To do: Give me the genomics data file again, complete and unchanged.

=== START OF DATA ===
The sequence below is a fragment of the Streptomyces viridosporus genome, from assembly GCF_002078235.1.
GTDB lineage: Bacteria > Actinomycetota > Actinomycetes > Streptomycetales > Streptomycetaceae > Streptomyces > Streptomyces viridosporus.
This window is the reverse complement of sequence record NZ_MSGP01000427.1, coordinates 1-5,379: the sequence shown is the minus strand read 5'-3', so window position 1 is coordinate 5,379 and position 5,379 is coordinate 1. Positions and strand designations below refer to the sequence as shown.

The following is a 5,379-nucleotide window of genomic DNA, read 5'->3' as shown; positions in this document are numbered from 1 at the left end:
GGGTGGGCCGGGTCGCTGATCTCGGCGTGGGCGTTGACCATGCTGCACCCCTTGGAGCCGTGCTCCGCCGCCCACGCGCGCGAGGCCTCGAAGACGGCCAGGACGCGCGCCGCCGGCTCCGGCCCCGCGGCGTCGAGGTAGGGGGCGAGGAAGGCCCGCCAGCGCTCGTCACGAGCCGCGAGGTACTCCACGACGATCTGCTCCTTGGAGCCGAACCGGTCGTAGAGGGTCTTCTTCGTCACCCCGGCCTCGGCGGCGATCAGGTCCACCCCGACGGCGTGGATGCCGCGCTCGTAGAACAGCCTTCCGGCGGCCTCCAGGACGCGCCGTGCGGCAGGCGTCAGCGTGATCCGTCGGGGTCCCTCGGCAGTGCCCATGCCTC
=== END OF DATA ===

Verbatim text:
The sequence below is a fragment of the Streptomyces viridosporus genome, from assembly GCF_002078235.1.
GTDB lineage: Bacteria > Actinomycetota > Actinomycetes > Streptomycetales > Streptomycetaceae > Streptomyces > Streptomyces viridosporus.
This window is the reverse complement of sequence record NZ_MSGP01000427.1, coordinates 1-5,379: the sequence shown is the minus strand read 5'-3', so window position 1 is coordinate 5,379 and position 5,379 is coordinate 1. Positions and strand designations below refer to the sequence as shown.

The following is a 5,379-nucleotide window of genomic DNA, read 5'->3' as shown; positions in this document are numbered from 1 at the left end:
GGGTGGGCCGGGTCGCTGATCTCGGCGTGGGCGTTGACCATGCTGCACCCCTTGGAGCCGTGCTCCGCCGCCCACGCGCGCGAGGCCTCGAAGACGGCCAGGACGCGCGCCGCCGGCTCCGGCCCCGCGGCGTCGAGGTAGGGGGCGAGGAAGGCCCGCCAGCGCTCGTCACGAGCCGCGAGGTACTCCACGACGATCTGCTCCTTGGAGCCGAACCGGTCGTAGAGGGTCTTCTTCGTCACCCCGGCCTCGGCGGCGATCAGGTCCACCCCGACGGCGTGGATGCCGCGCTCGTAGAACAGCCTTCCGGCGGCCTCCAGGACGCGCCGTGCGGCAGGCGTCAGCGTGATCCGTCGGGGTCCCTCGGCAGTGCCCATGCCTC